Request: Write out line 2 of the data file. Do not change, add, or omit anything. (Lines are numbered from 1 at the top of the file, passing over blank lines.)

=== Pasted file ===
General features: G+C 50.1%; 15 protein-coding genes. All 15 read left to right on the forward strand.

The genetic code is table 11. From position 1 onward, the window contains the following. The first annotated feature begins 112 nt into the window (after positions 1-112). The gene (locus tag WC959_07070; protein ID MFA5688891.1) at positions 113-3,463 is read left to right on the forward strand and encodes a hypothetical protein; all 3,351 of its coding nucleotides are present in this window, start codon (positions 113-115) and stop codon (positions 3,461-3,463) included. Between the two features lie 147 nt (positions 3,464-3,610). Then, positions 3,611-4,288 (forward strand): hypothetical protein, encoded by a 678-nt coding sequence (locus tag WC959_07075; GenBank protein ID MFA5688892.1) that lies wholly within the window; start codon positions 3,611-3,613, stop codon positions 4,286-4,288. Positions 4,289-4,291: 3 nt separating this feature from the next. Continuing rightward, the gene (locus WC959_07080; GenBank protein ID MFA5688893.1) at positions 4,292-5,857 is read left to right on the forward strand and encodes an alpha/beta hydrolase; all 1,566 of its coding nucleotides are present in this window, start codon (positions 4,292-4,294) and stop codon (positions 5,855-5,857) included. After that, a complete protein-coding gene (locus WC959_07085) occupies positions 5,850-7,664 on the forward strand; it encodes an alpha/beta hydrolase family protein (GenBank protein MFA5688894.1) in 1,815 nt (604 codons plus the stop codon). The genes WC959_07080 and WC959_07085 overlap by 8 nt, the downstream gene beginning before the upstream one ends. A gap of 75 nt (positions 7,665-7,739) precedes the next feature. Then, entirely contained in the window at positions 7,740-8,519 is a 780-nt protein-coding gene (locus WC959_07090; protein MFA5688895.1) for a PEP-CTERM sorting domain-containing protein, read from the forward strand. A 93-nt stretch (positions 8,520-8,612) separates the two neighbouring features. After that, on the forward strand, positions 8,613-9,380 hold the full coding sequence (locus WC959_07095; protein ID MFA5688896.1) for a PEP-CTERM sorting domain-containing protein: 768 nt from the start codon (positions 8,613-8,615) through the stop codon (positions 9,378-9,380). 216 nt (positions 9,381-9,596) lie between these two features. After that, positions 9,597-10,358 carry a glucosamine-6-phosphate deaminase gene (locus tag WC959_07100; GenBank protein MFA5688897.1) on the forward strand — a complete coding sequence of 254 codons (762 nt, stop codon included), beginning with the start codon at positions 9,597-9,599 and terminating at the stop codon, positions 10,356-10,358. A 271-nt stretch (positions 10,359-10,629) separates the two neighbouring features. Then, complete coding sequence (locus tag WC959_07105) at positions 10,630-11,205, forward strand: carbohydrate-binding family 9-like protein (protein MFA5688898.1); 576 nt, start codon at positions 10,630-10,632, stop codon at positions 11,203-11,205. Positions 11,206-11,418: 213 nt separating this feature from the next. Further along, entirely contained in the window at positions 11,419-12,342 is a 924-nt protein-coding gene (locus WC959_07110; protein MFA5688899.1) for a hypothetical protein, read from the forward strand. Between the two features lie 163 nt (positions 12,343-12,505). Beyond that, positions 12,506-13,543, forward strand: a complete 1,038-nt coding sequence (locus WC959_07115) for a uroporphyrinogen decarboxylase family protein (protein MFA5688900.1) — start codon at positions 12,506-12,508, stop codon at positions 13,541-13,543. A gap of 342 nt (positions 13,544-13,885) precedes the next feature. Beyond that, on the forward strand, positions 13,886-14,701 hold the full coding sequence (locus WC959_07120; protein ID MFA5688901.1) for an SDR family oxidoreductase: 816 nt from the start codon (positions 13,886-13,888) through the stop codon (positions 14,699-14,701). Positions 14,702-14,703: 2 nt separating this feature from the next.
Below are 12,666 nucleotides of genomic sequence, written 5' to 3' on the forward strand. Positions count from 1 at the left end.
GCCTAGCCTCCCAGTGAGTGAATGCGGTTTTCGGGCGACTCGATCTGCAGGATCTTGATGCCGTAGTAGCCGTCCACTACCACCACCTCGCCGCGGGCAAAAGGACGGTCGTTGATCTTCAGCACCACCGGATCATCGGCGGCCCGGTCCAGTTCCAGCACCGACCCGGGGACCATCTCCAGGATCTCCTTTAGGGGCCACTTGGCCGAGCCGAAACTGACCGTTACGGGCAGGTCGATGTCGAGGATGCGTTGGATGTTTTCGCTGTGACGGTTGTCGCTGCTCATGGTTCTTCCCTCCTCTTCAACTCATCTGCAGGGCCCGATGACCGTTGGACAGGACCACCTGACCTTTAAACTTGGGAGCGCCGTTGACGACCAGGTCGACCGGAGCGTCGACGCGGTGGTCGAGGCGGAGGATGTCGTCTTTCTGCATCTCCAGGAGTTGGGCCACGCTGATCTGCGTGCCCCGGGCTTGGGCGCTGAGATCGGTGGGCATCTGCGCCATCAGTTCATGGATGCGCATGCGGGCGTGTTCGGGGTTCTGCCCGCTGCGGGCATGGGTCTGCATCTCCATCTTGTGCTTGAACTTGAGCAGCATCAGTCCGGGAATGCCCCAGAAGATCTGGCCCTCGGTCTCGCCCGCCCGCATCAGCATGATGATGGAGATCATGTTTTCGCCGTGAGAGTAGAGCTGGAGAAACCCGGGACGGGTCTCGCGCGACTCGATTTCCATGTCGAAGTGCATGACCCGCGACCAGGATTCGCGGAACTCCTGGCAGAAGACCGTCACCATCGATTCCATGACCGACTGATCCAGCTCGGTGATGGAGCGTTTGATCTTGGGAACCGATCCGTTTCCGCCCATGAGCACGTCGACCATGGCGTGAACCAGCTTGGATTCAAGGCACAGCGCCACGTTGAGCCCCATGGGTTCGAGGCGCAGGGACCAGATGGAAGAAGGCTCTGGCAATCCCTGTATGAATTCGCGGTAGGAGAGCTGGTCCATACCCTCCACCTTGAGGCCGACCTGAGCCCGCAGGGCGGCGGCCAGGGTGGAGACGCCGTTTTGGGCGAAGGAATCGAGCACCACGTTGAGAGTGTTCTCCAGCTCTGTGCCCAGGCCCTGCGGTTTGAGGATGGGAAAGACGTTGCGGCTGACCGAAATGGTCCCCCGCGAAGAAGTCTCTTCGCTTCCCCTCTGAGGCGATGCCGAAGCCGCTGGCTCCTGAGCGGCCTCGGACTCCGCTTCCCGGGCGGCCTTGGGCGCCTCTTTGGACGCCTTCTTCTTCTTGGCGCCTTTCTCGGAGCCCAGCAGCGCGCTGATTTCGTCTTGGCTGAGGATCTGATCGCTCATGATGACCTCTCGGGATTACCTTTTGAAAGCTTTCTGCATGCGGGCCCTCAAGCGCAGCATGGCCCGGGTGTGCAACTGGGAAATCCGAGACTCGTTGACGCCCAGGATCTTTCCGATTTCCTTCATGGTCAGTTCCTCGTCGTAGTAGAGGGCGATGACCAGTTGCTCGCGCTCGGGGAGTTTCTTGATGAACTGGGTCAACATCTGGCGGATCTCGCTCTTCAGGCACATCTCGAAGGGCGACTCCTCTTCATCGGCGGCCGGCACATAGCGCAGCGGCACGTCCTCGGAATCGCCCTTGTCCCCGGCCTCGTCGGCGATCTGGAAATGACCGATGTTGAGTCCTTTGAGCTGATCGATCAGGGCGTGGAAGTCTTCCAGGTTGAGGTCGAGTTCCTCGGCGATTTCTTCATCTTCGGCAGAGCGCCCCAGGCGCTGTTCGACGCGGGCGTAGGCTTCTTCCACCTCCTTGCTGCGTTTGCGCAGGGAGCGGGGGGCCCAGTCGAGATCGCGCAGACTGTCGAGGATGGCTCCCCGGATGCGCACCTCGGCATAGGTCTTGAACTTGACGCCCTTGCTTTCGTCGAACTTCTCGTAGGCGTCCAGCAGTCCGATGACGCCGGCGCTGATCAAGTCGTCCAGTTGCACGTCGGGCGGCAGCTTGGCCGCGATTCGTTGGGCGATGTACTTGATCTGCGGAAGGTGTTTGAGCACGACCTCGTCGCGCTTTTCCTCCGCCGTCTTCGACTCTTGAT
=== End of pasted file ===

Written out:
The genetic code is table 11. From position 1 onward, the window contains the following. The first annotated feature begins 112 nt into the window (after positions 1-112). The gene (locus tag WC959_07070; protein ID MFA5688891.1) at positions 113-3,463 is read left to right on the forward strand and encodes a hypothetical protein; all 3,351 of its coding nucleotides are present in this window, start codon (positions 113-115) and stop codon (positions 3,461-3,463) included. Between the two features lie 147 nt (positions 3,464-3,610). Then, positions 3,611-4,288 (forward strand): hypothetical protein, encoded by a 678-nt coding sequence (locus tag WC959_07075; GenBank protein ID MFA5688892.1) that lies wholly within the window; start codon positions 3,611-3,613, stop codon positions 4,286-4,288. Positions 4,289-4,291: 3 nt separating this feature from the next. Continuing rightward, the gene (locus WC959_07080; GenBank protein ID MFA5688893.1) at positions 4,292-5,857 is read left to right on the forward strand and encodes an alpha/beta hydrolase; all 1,566 of its coding nucleotides are present in this window, start codon (positions 4,292-4,294) and stop codon (positions 5,855-5,857) included. After that, a complete protein-coding gene (locus WC959_07085) occupies positions 5,850-7,664 on the forward strand; it encodes an alpha/beta hydrolase family protein (GenBank protein MFA5688894.1) in 1,815 nt (604 codons plus the stop codon). The genes WC959_07080 and WC959_07085 overlap by 8 nt, the downstream gene beginning before the upstream one ends. A gap of 75 nt (positions 7,665-7,739) precedes the next feature. Then, entirely contained in the window at positions 7,740-8,519 is a 780-nt protein-coding gene (locus WC959_07090; protein MFA5688895.1) for a PEP-CTERM sorting domain-containing protein, read from the forward strand. A 93-nt stretch (positions 8,520-8,612) separates the two neighbouring features. After that, on the forward strand, positions 8,613-9,380 hold the full coding sequence (locus WC959_07095; protein ID MFA5688896.1) for a PEP-CTERM sorting domain-containing protein: 768 nt from the start codon (positions 8,613-8,615) through the stop codon (positions 9,378-9,380). 216 nt (positions 9,381-9,596) lie between these two features. After that, positions 9,597-10,358 carry a glucosamine-6-phosphate deaminase gene (locus tag WC959_07100; GenBank protein MFA5688897.1) on the forward strand — a complete coding sequence of 254 codons (762 nt, stop codon included), beginning with the start codon at positions 9,597-9,599 and terminating at the stop codon, positions 10,356-10,358. A 271-nt stretch (positions 10,359-10,629) separates the two neighbouring features. Then, complete coding sequence (locus tag WC959_07105) at positions 10,630-11,205, forward strand: carbohydrate-binding family 9-like protein (protein MFA5688898.1); 576 nt, start codon at positions 10,630-10,632, stop codon at positions 11,203-11,205. Positions 11,206-11,418: 213 nt separating this feature from the next. Further along, entirely contained in the window at positions 11,419-12,342 is a 924-nt protein-coding gene (locus WC959_07110; protein MFA5688899.1) for a hypothetical protein, read from the forward strand. Between the two features lie 163 nt (positions 12,343-12,505). Beyond that, positions 12,506-13,543, forward strand: a complete 1,038-nt coding sequence (locus WC959_07115) for a uroporphyrinogen decarboxylase family protein (protein MFA5688900.1) — start codon at positions 12,506-12,508, stop codon at positions 13,541-13,543. A gap of 342 nt (positions 13,544-13,885) precedes the next feature. Beyond that, on the forward strand, positions 13,886-14,701 hold the full coding sequence (locus WC959_07120; protein ID MFA5688901.1) for an SDR family oxidoreductase: 816 nt from the start codon (positions 13,886-13,888) through the stop codon (positions 14,699-14,701). Positions 14,702-14,703: 2 nt separating this feature from the next.